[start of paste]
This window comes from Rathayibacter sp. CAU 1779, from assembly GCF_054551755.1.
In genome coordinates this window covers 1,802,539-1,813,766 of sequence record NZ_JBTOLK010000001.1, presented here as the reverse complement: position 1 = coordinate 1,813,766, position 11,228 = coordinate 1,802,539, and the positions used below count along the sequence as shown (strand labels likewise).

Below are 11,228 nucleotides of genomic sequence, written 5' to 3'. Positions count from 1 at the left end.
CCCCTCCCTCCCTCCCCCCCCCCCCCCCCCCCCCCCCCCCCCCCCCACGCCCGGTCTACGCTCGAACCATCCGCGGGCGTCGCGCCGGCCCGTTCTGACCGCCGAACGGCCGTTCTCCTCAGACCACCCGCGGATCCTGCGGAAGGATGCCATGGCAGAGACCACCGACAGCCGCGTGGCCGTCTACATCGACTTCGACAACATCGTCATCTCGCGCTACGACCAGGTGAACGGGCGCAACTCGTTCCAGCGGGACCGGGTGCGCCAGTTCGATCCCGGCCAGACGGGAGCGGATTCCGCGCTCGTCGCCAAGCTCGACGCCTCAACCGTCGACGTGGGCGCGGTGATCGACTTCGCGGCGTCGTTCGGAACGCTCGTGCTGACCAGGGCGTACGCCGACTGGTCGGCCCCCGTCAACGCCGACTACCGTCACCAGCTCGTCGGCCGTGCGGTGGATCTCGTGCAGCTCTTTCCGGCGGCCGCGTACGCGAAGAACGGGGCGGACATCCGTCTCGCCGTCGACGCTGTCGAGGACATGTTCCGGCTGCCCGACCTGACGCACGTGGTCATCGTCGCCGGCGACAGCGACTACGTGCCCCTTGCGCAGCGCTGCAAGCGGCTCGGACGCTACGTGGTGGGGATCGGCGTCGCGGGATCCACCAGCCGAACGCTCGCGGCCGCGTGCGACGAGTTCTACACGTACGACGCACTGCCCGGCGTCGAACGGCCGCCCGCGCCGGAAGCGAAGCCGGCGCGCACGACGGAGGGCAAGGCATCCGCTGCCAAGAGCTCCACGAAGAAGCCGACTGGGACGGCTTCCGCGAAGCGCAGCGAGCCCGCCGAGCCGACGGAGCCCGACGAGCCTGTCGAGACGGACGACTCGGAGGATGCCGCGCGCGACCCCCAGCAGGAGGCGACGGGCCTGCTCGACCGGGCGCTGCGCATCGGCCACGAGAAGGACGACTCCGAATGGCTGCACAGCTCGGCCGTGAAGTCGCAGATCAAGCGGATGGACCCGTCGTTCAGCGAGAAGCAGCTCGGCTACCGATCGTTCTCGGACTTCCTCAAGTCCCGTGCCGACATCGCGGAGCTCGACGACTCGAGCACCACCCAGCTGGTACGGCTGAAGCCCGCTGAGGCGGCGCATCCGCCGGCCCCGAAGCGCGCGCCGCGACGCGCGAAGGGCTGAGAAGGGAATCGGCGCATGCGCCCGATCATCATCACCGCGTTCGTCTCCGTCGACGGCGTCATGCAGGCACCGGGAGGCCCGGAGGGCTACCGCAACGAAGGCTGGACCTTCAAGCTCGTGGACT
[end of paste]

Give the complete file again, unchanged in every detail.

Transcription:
This window comes from Rathayibacter sp. CAU 1779, from assembly GCF_054551755.1.
In genome coordinates this window covers 1,802,539-1,813,766 of sequence record NZ_JBTOLK010000001.1, presented here as the reverse complement: position 1 = coordinate 1,813,766, position 11,228 = coordinate 1,802,539, and the positions used below count along the sequence as shown (strand labels likewise).

Below are 11,228 nucleotides of genomic sequence, written 5' to 3'. Positions count from 1 at the left end.
CCCCTCCCTCCCTCCCCCCCCCCCCCCCCCCCCCCCCCCCCCCCCCACGCCCGGTCTACGCTCGAACCATCCGCGGGCGTCGCGCCGGCCCGTTCTGACCGCCGAACGGCCGTTCTCCTCAGACCACCCGCGGATCCTGCGGAAGGATGCCATGGCAGAGACCACCGACAGCCGCGTGGCCGTCTACATCGACTTCGACAACATCGTCATCTCGCGCTACGACCAGGTGAACGGGCGCAACTCGTTCCAGCGGGACCGGGTGCGCCAGTTCGATCCCGGCCAGACGGGAGCGGATTCCGCGCTCGTCGCCAAGCTCGACGCCTCAACCGTCGACGTGGGCGCGGTGATCGACTTCGCGGCGTCGTTCGGAACGCTCGTGCTGACCAGGGCGTACGCCGACTGGTCGGCCCCCGTCAACGCCGACTACCGTCACCAGCTCGTCGGCCGTGCGGTGGATCTCGTGCAGCTCTTTCCGGCGGCCGCGTACGCGAAGAACGGGGCGGACATCCGTCTCGCCGTCGACGCTGTCGAGGACATGTTCCGGCTGCCCGACCTGACGCACGTGGTCATCGTCGCCGGCGACAGCGACTACGTGCCCCTTGCGCAGCGCTGCAAGCGGCTCGGACGCTACGTGGTGGGGATCGGCGTCGCGGGATCCACCAGCCGAACGCTCGCGGCCGCGTGCGACGAGTTCTACACGTACGACGCACTGCCCGGCGTCGAACGGCCGCCCGCGCCGGAAGCGAAGCCGGCGCGCACGACGGAGGGCAAGGCATCCGCTGCCAAGAGCTCCACGAAGAAGCCGACTGGGACGGCTTCCGCGAAGCGCAGCGAGCCCGCCGAGCCGACGGAGCCCGACGAGCCTGTCGAGACGGACGACTCGGAGGATGCCGCGCGCGACCCCCAGCAGGAGGCGACGGGCCTGCTCGACCGGGCGCTGCGCATCGGCCACGAGAAGGACGACTCCGAATGGCTGCACAGCTCGGCCGTGAAGTCGCAGATCAAGCGGATGGACCCGTCGTTCAGCGAGAAGCAGCTCGGCTACCGATCGTTCTCGGACTTCCTCAAGTCCCGTGCCGACATCGCGGAGCTCGACGACTCGAGCACCACCCAGCTGGTACGGCTGAAGCCCGCTGAGGCGGCGCATCCGCCGGCCCCGAAGCGCGCGCCGCGACGCGCGAAGGGCTGAGAAGGGAATCGGCGCATGCGCCCGATCATCATCACCGCGTTCGTCTCCGTCGACGGCGTCATGCAGGCACCGGGAGGCCCGGAGGGCTACCGCAACGAAGGCTGGACCTTCAAGCTCGTGGACT